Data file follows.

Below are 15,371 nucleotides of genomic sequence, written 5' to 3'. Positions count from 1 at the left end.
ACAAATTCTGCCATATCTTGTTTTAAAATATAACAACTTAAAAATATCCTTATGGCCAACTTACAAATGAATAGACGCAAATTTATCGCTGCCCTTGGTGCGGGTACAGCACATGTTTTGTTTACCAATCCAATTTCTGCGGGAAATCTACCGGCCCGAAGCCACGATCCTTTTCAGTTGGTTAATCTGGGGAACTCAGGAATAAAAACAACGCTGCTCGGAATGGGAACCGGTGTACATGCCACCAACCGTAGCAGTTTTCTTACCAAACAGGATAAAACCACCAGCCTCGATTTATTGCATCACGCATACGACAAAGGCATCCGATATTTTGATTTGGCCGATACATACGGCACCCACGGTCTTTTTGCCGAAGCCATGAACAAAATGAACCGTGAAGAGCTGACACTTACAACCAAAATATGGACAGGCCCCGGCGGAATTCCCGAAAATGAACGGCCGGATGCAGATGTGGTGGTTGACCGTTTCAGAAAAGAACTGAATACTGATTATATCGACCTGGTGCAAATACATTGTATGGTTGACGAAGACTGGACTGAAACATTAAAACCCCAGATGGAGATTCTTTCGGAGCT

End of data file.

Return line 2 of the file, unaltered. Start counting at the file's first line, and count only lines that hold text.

ACAAATTCTGCCATATCTTGTTTTAAAATATAACAACTTAAAAATATCCTTATGGCCAACTTACAAATGAATAGACGCAAATTTATCGCTGCCCTTGGTGCGGGTACAGCACATGTTTTGTTTACCAATCCAATTTCTGCGGGAAATCTACCGGCCCGAAGCCACGATCCTTTTCAGTTGGTTAATCTGGGGAACTCAGGAATAAAAACAACGCTGCTCGGAATGGGAACCGGTGTACATGCCACCAACCGTAGCAGTTTTCTTACCAAACAGGATAAAACCACCAGCCTCGATTTATTGCATCACGCATACGACAAAGGCATCCGATATTTTGATTTGGCCGATACATACGGCACCCACGGTCTTTTTGCCGAAGCCATGAACAAAATGAACCGTGAAGAGCTGACACTTACAACCAAAATATGGACAGGCCCCGGCGGAATTCCCGAAAATGAACGGCCGGATGCAGATGTGGTGGTTGACCGTTTCAGAAAAGAACTGAATACTGATTATATCGACCTGGTGCAAATACATTGTATGGTTGACGAAGACTGGACTGAAACATTAAAACCCCAGATGGAGATTCTTTCGGAGCT